In terms of expected goals, the Canadiens are a little above average at 5-on-5 in the NHL right now, and the PK has been so good (92 percent!) that the mediocre power play honestly doesn’t matter much so far. Given the talent on the roster, I’d expect improvement for the man advantage and regression for the PK, and if it averages out then that probably works fine.

Seems as though the roster construction, especially on the back end, could have a long-term negative effect on their goodish possession number. But the forward group has been improved to the point they might be able to make up the difference. Then again, maybe not. It’s five games, so it’s hard to make any firm pronouncements about the team’s quality.

But let’s put it this way: If Price is still Price, a Canadiens team anywhere above water in terms of possession wins a hell of a lot of games, especially in their rotten division. They have to worry about Tampa, sure. Florida looks good. Toronto’s off to a solid start as well. But this team was always likely to be the second-best team in the Atlantic, even in a worst-case scenario where possession was concerned. That’s the kind of difference-maker elite goaltending can be.

If the system is producing positive outcomes, possession-wise, then things get a little dodgier for the Lightning atop the division.

That’s not to say all the positives for Montreal last, but after five games, I’m a little more convinced they could.

What We Learned

Anaheim Ducks: That’ll just about do it for Mason Raymond as a tenable NHL player. Remember when he had 50 points for Vancouver?

Arizona Coyotes: It seems as though this team is quite bad. That’s to their benefit.

Boston Bruins: The Bruins haven’t beaten their arch-rivals at home since 10 months before Obama got re-elected. This time around it’s because they had a putrid second.

Buffalo Sabres: I’m not too optimistic this continues.

Calgary Flames: The Flames have conceded 27 goals in five games. And only scored 18. That seems bad.

Carolina Hurricanes: There’s a lot to like about this team but as with the Flames, goaltending hasn’t been one of them.

Chicago: Maybe it’s a trend: the PK has allowed 11 goals in five games. Wonder if it has something to do with “all their blue line talent is 29-plus.”

Colorado Avalanche: They had to have a bad night sometime.

Columbus Blue Jackets: Beating Chicago and Dallas on back-to-back nights might end up being this team’s season highlight.

Dallas Stars: Meanwhile, it’s a tough break for the Stars, but probably one we should have seen coming.

Detroit Red Wings: One can confidently say no one saw this coming.

Edmonton Oilers: No surprise the Oilers alumni didn’t win. Such a long, rich tradition of not winning.

Florida Panthers: Shane Harper had himself some kind of game after a 340-game AHL career. Always nice to see.

Las Vegas No-Names: If the “team name” saga is any indication, “kill it” might be overly optimistic.

Los Angeles Kings: This team’s relying on Peter Budaj long-term now, huh? Hmm. All set.

Minnesota Wild: I know it’s 3-on-3 and everything but maybe someone wants to cover Taylor Hall next time?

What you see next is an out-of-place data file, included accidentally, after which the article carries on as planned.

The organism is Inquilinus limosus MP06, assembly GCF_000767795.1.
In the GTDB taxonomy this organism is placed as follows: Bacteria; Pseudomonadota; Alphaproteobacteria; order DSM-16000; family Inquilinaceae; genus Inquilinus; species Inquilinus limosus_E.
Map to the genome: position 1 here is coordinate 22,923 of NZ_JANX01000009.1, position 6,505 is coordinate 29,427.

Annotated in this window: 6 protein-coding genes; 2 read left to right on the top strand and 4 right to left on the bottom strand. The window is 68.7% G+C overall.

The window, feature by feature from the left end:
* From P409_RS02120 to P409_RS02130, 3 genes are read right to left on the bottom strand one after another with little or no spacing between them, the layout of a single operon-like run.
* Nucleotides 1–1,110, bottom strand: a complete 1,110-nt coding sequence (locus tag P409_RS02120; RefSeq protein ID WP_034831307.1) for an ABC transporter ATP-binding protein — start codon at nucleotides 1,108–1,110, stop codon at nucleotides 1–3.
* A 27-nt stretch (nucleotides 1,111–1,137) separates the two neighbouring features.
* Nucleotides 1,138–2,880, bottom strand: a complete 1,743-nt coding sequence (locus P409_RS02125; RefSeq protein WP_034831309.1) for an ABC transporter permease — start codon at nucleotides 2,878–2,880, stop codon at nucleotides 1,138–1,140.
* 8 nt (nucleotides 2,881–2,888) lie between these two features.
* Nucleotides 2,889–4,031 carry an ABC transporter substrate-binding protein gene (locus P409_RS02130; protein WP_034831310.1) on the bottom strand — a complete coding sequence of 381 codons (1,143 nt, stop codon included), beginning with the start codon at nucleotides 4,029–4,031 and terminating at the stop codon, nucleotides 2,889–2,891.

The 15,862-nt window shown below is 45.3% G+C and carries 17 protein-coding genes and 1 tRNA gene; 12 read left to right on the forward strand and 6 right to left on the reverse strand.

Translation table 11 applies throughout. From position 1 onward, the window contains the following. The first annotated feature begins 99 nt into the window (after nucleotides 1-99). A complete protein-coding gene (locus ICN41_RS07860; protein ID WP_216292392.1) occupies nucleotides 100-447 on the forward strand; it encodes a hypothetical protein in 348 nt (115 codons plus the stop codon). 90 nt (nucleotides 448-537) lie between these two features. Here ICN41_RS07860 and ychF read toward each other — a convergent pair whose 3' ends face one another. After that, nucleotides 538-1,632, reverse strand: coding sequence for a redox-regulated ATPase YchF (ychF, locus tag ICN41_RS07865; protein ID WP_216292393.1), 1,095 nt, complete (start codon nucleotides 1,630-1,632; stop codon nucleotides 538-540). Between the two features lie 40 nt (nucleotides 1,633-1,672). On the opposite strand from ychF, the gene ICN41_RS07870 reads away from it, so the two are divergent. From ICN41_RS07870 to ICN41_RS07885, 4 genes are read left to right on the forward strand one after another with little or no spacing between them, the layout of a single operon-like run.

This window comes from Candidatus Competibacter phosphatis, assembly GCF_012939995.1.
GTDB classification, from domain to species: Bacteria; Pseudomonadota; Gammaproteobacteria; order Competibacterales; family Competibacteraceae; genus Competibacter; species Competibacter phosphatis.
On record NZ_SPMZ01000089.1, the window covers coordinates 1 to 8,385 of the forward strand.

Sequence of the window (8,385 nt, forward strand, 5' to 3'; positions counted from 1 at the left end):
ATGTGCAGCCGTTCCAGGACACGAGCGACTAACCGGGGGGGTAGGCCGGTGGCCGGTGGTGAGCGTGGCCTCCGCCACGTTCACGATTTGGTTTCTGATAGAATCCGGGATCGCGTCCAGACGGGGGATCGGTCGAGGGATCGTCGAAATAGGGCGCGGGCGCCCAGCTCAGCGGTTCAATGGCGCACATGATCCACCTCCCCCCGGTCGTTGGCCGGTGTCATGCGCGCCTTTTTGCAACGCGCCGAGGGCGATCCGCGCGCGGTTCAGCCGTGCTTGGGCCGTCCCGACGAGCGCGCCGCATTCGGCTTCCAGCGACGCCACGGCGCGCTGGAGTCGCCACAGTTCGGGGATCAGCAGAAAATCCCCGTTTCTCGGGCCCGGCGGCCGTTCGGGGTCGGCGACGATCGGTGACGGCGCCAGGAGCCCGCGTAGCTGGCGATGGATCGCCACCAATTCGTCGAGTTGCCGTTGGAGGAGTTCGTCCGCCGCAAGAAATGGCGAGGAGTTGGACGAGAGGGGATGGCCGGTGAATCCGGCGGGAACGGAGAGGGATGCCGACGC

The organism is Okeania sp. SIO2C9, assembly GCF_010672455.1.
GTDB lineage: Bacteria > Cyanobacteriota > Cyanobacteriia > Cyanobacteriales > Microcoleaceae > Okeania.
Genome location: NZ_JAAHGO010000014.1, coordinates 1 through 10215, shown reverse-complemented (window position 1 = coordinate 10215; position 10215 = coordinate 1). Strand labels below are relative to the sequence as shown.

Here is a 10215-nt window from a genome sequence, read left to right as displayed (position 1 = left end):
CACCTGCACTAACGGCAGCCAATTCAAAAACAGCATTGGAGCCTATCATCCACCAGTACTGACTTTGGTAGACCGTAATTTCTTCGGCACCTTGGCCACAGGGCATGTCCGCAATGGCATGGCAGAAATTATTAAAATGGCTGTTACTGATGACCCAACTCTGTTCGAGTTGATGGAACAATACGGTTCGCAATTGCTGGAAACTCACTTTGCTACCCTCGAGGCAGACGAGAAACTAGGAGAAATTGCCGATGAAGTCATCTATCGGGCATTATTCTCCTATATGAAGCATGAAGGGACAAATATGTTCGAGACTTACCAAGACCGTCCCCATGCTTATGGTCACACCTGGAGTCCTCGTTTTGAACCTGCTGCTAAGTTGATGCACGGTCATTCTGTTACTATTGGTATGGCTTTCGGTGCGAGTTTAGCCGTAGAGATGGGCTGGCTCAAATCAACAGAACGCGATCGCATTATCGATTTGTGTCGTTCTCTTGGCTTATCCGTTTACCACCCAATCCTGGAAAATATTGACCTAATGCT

Montreal Canadiens: Ah yes, here’s the good stuff, baby: “After eight years in Montreal, the American captain still can’t say much more than ‘merci’ in the language of most of the team’s fans. … Currently, their most prominent French-speaking player is David Desharnais, a third-line centre.” The team is destroying everyone, so of course that’s what we write a column about!

Nashville Predators: A wonderful headline.

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Getty Images

New Jersey Devils: Doesn’t 11 feet seem excessive? Michelangelo’s David is only 17.

New York Islanders: This is a nice little feature in the Times on Isles announcer Brendan Burke.

New York Rangers: Is the answer “the soft bigotry of low expectations?”

Ottawa Senators: The Sens’ attendance issues are long- and well-documented, so how long are we going to pretend it’s not because they have one of the worst ownership situations in the league?

Philadelphia Flyers: Matt Read has five goals in as many games. It’s because he, uh, worked hard this summer. That’s why. For sure it is.

Pittsburgh Penguins: Fleury’s not going to let himself be a backup all year, right? That has to change when Murray comes back?

San Jose Sharks: Logan Couture says the Sharks “aren’t dedicated to defense the way we were last year.” It’s been six games, bud.

St. Louis Blues: Wow, a David Perron hat trick. Signs and wonders.

Tampa Bay Lightning: “Culture change” here means “finding a way to draft a bunch of really good guys under 6 feet tall.”

Toronto Maple Leafs: Imagine if this team had goaltending.

Vancouver Canucks: *Don’t say luck don’t say luck don’t say luck don’t say luck.* “Luck.” Ah crap.

Washington Capitals: Oh man, I was hoping he’d go full Mick Foley on this one.

Winnipeg Jets: Does anyone care about this outdoor game at all? It’s frickin’ October.

Play of the Weekend

What a goal to wrap up your hat trick.

Gold Star Award

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Getty Images

As much as the Heritage Classic is and should be an afterthought, isn’t it so nice to get Connor McDavid in a game on national TV*?

*NHL Network**

**It technically counts.

Minus of the Weekend

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Getty Images

Why was that Coyotes alumni team playing for the Jets? Where was Slava Kozlov?

Perfect HFBoards Trade Proposal of the Year

User “SFD22” is from Simcoe? You don’t say!

TO CAL: JVR + Kadri + Gardiner + Hunwick

TO TOR: Bennett + Hamilton + Wideman + AHL contract

Signoff

That’s Jerry. He’s a major player down at the sewing store.

Ryan Lambert is a Puck Daddy columnist. His email is here and his Twitter is here.

(All stats via Corsica unless otherwise noted.)

Greg Wyshynski is a writer for Yahoo Sports. Contact him at puckdaddyblog@yahoo.com or find him on Twitter. His book, TAKE YOUR EYE OFF THE PUCK, is available on Amazon and wherever books are sold.